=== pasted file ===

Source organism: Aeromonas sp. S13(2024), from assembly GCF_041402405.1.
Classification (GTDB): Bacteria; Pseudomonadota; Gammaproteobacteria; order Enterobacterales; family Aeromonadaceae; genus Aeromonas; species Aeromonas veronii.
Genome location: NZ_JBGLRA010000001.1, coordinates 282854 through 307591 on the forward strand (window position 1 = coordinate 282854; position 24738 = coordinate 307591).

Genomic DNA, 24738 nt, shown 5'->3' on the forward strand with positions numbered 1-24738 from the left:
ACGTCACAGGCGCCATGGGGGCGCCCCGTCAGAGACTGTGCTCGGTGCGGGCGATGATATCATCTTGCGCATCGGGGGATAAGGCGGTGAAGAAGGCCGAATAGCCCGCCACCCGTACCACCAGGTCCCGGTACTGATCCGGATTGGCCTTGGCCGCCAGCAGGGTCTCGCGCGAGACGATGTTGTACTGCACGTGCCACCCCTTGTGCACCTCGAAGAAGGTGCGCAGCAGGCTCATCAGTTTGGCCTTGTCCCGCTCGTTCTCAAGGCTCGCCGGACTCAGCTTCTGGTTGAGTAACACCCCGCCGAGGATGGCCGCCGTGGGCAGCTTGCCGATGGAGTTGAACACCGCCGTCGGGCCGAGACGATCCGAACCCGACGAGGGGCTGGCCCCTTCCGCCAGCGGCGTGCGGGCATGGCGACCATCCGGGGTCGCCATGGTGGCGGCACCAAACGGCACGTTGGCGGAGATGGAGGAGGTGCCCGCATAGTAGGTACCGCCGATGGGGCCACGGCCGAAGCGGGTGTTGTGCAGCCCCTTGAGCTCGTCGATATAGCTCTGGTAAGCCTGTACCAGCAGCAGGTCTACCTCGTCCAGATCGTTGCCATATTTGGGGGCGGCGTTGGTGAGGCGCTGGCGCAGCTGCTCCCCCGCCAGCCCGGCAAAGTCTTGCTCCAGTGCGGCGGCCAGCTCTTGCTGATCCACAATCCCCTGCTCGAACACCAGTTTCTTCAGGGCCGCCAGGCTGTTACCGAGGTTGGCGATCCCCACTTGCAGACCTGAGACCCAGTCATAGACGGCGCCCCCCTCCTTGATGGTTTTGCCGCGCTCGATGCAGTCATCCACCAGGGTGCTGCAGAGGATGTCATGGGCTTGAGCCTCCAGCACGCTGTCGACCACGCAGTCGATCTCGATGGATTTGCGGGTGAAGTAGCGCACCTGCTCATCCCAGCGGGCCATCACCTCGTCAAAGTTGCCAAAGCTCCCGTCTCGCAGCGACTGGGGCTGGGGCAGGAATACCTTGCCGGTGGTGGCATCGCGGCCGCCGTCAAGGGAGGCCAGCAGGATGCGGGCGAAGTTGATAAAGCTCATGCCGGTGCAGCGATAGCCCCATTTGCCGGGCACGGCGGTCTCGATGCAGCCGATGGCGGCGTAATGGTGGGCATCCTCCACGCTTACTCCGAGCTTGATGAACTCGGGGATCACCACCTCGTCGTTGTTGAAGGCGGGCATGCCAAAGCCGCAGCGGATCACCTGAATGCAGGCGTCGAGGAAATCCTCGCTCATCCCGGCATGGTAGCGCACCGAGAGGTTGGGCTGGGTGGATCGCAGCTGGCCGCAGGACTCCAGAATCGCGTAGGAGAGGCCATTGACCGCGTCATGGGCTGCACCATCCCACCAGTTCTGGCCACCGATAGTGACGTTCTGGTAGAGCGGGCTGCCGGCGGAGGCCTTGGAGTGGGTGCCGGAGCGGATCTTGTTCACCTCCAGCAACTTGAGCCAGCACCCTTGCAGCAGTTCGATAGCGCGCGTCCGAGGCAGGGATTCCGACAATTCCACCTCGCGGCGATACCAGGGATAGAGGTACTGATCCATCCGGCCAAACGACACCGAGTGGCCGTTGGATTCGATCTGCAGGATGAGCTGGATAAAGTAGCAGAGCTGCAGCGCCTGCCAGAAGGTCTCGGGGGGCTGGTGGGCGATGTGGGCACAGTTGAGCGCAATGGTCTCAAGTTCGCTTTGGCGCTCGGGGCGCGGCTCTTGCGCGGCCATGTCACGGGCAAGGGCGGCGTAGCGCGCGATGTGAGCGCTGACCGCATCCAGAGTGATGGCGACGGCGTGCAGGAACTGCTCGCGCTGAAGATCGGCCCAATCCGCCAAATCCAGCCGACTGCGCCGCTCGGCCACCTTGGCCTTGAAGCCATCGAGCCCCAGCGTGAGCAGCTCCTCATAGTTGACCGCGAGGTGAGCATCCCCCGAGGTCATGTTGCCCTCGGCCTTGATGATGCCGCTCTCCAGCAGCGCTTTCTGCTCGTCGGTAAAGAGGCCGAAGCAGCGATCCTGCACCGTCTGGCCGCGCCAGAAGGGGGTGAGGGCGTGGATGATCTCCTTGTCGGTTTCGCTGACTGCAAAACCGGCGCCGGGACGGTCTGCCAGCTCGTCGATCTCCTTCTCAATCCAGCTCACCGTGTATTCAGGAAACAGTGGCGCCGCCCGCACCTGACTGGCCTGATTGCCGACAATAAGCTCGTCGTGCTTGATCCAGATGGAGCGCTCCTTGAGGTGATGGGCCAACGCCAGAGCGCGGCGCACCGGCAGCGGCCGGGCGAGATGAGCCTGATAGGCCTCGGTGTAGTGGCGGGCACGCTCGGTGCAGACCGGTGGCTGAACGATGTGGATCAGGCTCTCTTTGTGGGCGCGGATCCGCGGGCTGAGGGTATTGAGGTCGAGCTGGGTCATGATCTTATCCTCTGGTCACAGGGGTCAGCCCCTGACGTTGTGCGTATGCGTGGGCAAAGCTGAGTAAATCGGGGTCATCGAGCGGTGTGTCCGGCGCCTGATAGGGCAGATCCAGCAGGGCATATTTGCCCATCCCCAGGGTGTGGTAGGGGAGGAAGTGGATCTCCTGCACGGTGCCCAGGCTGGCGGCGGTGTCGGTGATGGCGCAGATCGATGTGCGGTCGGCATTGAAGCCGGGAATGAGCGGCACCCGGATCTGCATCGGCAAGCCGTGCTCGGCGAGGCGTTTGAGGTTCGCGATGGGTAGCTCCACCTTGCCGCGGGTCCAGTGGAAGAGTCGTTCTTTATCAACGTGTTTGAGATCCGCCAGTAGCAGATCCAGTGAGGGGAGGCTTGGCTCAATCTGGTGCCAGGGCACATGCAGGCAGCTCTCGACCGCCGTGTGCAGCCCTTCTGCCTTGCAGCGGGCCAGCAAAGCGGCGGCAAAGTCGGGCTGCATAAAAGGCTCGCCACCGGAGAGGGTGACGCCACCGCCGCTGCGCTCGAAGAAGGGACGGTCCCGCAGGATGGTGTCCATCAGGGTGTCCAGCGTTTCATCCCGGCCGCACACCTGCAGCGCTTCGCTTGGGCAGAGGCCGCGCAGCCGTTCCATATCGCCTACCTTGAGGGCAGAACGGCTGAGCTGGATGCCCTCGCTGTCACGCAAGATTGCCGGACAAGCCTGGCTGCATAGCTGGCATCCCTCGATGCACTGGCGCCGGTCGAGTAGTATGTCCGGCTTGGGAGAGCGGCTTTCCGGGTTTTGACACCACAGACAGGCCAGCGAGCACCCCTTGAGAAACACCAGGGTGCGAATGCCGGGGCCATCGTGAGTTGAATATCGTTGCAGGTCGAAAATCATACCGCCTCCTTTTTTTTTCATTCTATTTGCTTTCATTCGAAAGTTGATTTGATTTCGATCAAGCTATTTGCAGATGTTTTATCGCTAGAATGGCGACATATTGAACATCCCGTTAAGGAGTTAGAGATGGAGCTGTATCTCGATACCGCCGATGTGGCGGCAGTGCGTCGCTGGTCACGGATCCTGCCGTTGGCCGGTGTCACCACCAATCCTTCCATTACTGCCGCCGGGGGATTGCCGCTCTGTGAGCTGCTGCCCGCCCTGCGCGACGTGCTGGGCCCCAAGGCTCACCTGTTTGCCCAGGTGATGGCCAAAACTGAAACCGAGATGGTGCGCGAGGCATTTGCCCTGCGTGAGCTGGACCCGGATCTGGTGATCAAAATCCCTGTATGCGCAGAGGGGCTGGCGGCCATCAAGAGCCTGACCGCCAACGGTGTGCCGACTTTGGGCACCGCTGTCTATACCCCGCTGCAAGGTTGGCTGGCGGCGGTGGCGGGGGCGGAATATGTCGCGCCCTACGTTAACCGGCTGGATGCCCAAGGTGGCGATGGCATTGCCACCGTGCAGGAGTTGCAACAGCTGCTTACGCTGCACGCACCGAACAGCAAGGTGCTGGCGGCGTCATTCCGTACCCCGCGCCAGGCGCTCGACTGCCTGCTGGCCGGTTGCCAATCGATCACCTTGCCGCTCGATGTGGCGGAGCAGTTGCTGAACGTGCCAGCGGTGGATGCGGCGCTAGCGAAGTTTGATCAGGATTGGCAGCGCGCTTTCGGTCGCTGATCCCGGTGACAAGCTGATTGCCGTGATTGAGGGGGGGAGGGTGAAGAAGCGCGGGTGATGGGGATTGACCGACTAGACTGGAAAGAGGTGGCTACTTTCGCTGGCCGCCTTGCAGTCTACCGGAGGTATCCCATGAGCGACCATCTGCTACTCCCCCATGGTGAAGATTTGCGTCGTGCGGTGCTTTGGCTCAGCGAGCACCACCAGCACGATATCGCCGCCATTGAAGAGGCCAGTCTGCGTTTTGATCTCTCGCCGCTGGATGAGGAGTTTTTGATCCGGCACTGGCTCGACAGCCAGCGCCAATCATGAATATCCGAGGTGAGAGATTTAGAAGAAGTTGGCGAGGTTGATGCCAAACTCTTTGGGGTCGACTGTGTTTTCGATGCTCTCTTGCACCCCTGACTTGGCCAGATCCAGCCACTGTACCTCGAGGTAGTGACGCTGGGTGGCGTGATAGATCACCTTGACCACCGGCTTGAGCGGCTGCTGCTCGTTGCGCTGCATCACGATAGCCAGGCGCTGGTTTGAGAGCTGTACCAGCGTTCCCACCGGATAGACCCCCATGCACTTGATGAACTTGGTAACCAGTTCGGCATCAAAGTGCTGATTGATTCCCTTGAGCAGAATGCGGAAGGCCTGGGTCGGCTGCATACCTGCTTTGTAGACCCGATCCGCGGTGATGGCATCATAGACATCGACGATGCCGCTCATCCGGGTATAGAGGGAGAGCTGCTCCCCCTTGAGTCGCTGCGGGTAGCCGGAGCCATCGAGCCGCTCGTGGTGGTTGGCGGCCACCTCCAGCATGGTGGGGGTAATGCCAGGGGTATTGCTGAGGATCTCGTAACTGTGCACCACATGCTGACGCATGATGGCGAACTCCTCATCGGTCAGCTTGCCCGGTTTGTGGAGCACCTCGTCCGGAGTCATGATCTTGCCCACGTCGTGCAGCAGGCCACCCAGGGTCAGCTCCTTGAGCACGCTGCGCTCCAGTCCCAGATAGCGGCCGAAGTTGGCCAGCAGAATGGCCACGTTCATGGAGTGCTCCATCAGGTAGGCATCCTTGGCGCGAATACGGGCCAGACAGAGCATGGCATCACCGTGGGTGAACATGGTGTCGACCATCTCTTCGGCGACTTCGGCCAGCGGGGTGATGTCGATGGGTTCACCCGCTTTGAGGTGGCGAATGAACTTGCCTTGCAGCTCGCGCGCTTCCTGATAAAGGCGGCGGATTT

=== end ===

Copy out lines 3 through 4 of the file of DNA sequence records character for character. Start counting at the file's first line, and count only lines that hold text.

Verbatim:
Genome location: NZ_JBGLRA010000001.1, coordinates 282854 through 307591 on the forward strand (window position 1 = coordinate 282854; position 24738 = coordinate 307591).

Genomic DNA, 24738 nt, shown 5'->3' on the forward strand with positions numbered 1-24738 from the left: